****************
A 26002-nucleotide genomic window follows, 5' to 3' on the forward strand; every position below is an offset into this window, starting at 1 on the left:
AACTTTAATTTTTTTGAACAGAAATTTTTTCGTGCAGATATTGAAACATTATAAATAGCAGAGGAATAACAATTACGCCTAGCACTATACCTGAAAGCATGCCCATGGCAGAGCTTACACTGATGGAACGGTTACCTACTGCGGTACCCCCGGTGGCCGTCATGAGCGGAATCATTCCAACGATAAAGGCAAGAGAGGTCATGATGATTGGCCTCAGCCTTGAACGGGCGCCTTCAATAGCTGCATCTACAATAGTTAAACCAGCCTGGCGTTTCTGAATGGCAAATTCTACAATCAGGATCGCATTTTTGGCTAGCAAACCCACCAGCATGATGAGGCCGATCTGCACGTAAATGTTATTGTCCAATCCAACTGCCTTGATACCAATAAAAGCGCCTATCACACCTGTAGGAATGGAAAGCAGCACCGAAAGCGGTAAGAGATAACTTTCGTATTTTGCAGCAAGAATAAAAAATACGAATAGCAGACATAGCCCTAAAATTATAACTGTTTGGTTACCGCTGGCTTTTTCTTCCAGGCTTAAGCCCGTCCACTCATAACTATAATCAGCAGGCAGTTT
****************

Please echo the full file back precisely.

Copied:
A 26002-nucleotide genomic window follows, 5' to 3' on the forward strand; every position below is an offset into this window, starting at 1 on the left:
AACTTTAATTTTTTTGAACAGAAATTTTTTCGTGCAGATATTGAAACATTATAAATAGCAGAGGAATAACAATTACGCCTAGCACTATACCTGAAAGCATGCCCATGGCAGAGCTTACACTGATGGAACGGTTACCTACTGCGGTACCCCCGGTGGCCGTCATGAGCGGAATCATTCCAACGATAAAGGCAAGAGAGGTCATGATGATTGGCCTCAGCCTTGAACGGGCGCCTTCAATAGCTGCATCTACAATAGTTAAACCAGCCTGGCGTTTCTGAATGGCAAATTCTACAATCAGGATCGCATTTTTGGCTAGCAAACCCACCAGCATGATGAGGCCGATCTGCACGTAAATGTTATTGTCCAATCCAACTGCCTTGATACCAATAAAAGCGCCTATCACACCTGTAGGAATGGAAAGCAGCACCGAAAGCGGTAAGAGATAACTTTCGTATTTTGCAGCAAGAATAAAAAATACGAATAGCAGACATAGCCCTAAAATTATAACTGTTTGGTTACCGCTGGCTTTTTCTTCCAGGCTTAAGCCCGTCCACTCATAACTATAATCAGCAGGCAGTTT